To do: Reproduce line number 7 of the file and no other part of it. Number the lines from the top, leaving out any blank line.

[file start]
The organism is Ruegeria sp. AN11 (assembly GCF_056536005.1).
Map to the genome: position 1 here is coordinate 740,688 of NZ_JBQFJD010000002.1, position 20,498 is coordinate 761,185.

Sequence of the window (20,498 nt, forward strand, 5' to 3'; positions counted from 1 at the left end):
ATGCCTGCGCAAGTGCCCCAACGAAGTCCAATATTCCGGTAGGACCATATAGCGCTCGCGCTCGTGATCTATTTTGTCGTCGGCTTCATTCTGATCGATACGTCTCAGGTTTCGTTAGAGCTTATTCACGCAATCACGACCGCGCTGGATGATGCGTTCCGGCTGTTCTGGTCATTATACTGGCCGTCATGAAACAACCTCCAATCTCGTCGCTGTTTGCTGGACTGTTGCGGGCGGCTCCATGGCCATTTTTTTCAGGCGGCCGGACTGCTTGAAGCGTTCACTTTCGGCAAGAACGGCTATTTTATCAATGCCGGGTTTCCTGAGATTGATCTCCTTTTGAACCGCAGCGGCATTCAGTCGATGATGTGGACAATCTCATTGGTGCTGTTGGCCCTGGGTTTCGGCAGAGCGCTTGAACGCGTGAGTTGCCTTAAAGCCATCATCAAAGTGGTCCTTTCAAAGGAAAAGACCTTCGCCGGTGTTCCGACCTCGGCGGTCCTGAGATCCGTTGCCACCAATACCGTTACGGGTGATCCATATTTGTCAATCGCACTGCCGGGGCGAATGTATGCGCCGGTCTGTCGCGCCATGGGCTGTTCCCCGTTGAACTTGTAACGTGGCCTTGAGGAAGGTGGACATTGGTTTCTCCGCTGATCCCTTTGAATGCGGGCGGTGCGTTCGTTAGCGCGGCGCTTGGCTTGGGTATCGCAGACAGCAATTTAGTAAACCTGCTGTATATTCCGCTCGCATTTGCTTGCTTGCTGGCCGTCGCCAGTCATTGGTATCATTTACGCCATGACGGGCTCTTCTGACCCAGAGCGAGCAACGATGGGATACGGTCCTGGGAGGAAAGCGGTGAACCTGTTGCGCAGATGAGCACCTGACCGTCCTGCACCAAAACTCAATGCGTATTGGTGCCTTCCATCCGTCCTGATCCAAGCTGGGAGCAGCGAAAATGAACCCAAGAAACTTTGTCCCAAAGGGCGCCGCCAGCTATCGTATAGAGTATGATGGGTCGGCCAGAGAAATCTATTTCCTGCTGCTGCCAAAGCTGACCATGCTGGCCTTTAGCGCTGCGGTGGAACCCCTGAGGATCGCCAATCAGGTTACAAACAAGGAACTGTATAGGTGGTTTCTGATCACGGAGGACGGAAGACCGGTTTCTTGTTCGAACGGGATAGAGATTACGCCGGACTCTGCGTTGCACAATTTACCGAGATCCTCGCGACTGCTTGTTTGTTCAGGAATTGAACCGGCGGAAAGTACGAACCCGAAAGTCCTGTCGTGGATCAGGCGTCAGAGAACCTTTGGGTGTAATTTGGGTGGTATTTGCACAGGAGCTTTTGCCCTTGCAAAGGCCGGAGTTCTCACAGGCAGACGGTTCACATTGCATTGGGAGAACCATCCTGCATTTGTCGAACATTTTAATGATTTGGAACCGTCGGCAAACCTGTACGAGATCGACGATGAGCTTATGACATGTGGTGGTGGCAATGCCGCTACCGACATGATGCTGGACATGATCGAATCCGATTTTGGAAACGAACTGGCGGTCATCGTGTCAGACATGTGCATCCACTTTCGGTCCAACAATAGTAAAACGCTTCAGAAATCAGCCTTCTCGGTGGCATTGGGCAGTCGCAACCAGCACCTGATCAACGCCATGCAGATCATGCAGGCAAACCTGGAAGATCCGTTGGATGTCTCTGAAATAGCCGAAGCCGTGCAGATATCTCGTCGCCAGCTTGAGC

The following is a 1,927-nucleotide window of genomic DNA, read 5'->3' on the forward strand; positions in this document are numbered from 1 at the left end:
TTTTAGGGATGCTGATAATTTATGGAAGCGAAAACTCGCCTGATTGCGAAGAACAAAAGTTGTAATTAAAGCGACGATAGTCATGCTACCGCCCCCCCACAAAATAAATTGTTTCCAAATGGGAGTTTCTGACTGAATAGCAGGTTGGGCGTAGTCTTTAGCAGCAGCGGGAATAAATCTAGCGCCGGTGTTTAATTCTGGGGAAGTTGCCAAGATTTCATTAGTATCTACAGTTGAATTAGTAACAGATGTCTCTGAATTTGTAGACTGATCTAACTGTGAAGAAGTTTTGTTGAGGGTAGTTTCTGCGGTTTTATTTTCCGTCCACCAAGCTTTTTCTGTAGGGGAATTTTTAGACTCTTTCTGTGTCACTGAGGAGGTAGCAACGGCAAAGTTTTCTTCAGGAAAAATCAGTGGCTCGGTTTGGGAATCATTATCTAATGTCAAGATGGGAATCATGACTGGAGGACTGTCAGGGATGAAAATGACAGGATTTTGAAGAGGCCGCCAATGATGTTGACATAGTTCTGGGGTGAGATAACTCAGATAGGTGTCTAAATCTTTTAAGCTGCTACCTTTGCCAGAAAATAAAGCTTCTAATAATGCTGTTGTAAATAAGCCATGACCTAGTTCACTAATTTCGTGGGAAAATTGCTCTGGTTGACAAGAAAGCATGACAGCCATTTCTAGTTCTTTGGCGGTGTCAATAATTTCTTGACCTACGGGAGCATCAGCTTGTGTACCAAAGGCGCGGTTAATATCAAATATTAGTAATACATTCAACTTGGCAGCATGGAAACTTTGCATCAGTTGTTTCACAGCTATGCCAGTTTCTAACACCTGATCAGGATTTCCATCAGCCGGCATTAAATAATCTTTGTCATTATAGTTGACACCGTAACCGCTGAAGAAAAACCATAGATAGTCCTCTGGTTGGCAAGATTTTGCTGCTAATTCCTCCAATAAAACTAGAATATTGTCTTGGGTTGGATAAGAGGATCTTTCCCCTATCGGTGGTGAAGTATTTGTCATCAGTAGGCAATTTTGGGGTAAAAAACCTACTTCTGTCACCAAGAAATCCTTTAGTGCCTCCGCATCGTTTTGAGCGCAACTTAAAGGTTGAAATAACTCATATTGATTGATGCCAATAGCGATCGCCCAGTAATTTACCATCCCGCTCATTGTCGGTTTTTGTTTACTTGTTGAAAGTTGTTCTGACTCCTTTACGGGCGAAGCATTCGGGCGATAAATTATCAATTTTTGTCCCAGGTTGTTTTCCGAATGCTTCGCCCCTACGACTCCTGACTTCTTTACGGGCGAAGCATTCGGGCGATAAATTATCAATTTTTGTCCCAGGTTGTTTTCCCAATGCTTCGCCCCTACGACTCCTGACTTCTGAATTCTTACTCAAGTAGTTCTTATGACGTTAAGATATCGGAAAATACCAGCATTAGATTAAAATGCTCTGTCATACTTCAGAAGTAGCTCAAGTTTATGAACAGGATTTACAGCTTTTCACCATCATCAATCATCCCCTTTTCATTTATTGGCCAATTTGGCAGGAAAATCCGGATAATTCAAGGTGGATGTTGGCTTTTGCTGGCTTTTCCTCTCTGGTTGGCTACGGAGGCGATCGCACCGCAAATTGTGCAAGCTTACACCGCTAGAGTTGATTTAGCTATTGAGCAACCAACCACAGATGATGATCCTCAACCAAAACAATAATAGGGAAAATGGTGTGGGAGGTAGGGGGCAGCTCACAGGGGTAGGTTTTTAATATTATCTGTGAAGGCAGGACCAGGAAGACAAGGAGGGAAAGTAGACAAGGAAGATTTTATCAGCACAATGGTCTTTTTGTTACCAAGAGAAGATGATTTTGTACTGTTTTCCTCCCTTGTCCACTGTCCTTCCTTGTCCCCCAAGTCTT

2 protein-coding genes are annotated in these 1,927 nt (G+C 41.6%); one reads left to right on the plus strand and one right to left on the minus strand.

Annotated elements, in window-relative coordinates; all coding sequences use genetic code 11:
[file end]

2 protein-coding genes are annotated in these 1,927 nt (G+C 41.6%); one reads left to right on the plus strand and one right to left on the minus strand.